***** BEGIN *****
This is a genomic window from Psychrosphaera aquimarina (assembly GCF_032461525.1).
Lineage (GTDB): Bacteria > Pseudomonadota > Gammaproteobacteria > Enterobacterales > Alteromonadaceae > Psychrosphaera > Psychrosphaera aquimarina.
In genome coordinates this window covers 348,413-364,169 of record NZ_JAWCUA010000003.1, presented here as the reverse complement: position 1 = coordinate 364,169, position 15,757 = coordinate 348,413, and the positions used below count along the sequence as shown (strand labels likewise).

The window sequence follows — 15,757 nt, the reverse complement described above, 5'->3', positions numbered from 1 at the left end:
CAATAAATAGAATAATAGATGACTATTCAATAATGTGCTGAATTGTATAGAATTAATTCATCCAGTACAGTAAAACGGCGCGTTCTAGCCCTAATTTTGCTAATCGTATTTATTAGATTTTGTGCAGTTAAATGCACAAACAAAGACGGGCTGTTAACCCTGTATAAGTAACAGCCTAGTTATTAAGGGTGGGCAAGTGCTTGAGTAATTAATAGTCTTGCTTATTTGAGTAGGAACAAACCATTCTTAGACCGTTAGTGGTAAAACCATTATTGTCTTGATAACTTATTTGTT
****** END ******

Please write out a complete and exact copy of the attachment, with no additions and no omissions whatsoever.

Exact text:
This is a genomic window from Psychrosphaera aquimarina (assembly GCF_032461525.1).
Lineage (GTDB): Bacteria > Pseudomonadota > Gammaproteobacteria > Enterobacterales > Alteromonadaceae > Psychrosphaera > Psychrosphaera aquimarina.
In genome coordinates this window covers 348,413-364,169 of record NZ_JAWCUA010000003.1, presented here as the reverse complement: position 1 = coordinate 364,169, position 15,757 = coordinate 348,413, and the positions used below count along the sequence as shown (strand labels likewise).

The window sequence follows — 15,757 nt, the reverse complement described above, 5'->3', positions numbered from 1 at the left end:
CAATAAATAGAATAATAGATGACTATTCAATAATGTGCTGAATTGTATAGAATTAATTCATCCAGTACAGTAAAACGGCGCGTTCTAGCCCTAATTTTGCTAATCGTATTTATTAGATTTTGTGCAGTTAAATGCACAAACAAAGACGGGCTGTTAACCCTGTATAAGTAACAGCCTAGTTATTAAGGGTGGGCAAGTGCTTGAGTAATTAATAGTCTTGCTTATTTGAGTAGGAACAAACCATTCTTAGACCGTTAGTGGTAAAACCATTATTGTCTTGATAACTTATTTGTT